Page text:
Jako Hall, World Traveller, Highlights 8 Sights to See Before They Disappear

Originally published on newscredit.org

The earth is home to many beautiful sights to see — both naturally existing and human-made. Unfortunately, climate change and human interference are limiting the lifespans on some of the world’s most treasured destinations, and only time will tell how much longer these sights will withstand.

Jako Hall, a skilled mariner and world traveller, has seen the evidence of global warming all over the planet and its genuine threat to the environment. The Great Barrier Reef is dying, Venice, Italy is sinking, and some sights on the earth will soon cease to exist because of rising temperatures. Below, Jako Hall goes into greater detail on eight sites that he recommends travellers check off their bucket list before the chance to see them disappears.

1. The Congo Basin, Africa

The Congo Basin stretches across six countries in the continent of Africa and is called the world’s “second lung” due to its rain forests accounting for the production of a large portion of the world’s oxygen supply. The planet’s second-largest rain forest is annually reducing in size by about two million acres because of illegal mining, logging, civil warfare, and ranching, adding to the effects of climate change as less carbon dioxide is taken in by a shrinking forest.

2. Machu Picchu, Peru

Deemed one of the Seven Wonders of the World, Machu Picchu is the lost city of the Incas. This historical civilization made out of stone without tools is an archaeological treasure. The future of this destination is at risk of landslides as vegetation damage and soil erosion take a toll on its existence.

3. Olympia, Greece

One of the top archaeological sites in Greece, Olympia, is in danger of turning to ruins. Travellers eager to see Olympia should visit sooner than later as increasing temperature averages, wildfires, and limited rainfall in that location contribute to its downfall.

4. Kasbah Telouet, Morocco

A well-known destination to visit in Morocco is the former home to the famous El Glaoui family, otherwise known as Kasbah Telouet. This tourist spot in Morocco is falling victim to erosion in the Atlas Mountains.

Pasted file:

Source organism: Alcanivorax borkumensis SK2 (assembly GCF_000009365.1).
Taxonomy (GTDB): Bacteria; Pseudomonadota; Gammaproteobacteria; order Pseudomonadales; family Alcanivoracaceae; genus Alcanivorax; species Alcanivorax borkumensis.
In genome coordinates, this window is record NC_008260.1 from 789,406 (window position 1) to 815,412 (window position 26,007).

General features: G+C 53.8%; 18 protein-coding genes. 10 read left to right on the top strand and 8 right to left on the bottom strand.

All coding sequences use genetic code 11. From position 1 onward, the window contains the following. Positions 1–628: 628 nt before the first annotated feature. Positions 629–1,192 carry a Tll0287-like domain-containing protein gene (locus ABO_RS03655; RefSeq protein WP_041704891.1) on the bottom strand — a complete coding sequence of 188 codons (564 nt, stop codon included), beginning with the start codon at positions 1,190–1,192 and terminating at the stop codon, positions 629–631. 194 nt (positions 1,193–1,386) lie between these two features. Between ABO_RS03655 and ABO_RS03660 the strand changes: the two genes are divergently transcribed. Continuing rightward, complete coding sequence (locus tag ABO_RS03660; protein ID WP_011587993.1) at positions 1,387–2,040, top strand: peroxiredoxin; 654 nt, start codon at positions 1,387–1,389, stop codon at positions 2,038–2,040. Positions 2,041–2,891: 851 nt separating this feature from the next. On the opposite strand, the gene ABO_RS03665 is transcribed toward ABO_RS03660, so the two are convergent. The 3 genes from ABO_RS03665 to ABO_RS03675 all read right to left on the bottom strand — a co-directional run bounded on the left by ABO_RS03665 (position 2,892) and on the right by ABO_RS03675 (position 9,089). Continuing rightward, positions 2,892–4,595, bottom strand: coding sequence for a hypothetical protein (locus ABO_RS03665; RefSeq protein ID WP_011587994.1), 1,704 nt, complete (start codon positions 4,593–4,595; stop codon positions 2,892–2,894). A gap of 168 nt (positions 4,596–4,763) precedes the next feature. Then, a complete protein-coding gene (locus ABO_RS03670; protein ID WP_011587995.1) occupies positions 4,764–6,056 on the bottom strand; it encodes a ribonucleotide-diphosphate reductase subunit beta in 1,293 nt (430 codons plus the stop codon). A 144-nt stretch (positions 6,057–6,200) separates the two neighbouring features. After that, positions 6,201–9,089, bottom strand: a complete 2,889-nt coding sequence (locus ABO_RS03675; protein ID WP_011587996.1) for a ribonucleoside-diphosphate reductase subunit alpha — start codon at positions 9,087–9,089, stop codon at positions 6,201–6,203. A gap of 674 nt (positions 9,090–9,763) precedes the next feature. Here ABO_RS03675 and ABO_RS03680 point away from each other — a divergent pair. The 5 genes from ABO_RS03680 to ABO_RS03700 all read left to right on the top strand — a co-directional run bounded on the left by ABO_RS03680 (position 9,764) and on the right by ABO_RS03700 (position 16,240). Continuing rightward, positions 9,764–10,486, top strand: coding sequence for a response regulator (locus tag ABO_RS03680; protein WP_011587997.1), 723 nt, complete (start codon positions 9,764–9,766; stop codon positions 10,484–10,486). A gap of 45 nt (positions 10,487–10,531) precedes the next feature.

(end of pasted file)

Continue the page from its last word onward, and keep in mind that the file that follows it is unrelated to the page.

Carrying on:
5. The Amazon Rainforest, South America

The grand Amazon Rainforest is the largest rainforest and supplier of our planet’s oxygen. As the “Earth’s Lung” faces deforestation, forty per cent of this massive forest has already been destroyed over the past forty years.

6. The City of Petra, Jordan

Sometimes referred to as the “Rose City,” Petra is a city located in the country of Jordan that is a tremendous archaeological site. The sight has a famous reputation due to its feature of being created through using a rock face to carve its buildings. The city might soon be gone as erosion and damage from saltwater are receding it.

7. Taj Mahal, India

Recognized as one of the New Seven Wonders of the World and a UNESCO World Heritage Site, the magnificent Taj Mahal is one of India’s gems. In 1648, Mughal King Shah Jehan built the white marbled Taj Mahal for his wife, Mumtaz Mahal, as a memorial. The structure hosts around four million tourists a year, adding to the issue of the Taj Mahal’s foundations slowly sinking in the direction of the Yamuna River.

8. Mount Kilimanjaro, Africa

“Climbing Mount Kilimanjaro in Africa is an experience I will never forget, and I hope everyone who wants to gets the opportunity to prepare for and live it,” said expert traveller Jako Hall.

The highest mountain in Africa is topped with a snowcapped summit and serves as one of the most vivid examples showing the harmful effects of global warming. In 1912, there was eighty-five per cent more ice covering the tops of Mount Kilimanjaro. Since then, that large percentage has melted away.

About Jako Hall

Jako Hall is an experienced mariner and a former naval officer known for his strong work ethic and ability to lead and motivate crews. He pursued Maritime Studies at the University of Technology in Cape Town and has received the highest level of training in Navigation and Seamanship during his years in the Navy. After 13 distinguished years in the Navy, Jako joined the superyacht industry, following his passion for creating unique and exclusive experiences for high-net-worth clients. He’s managed multi-million euro projects that required attention to detail and efficiency and has a proven track record of operating at sea in remote and unsupported areas.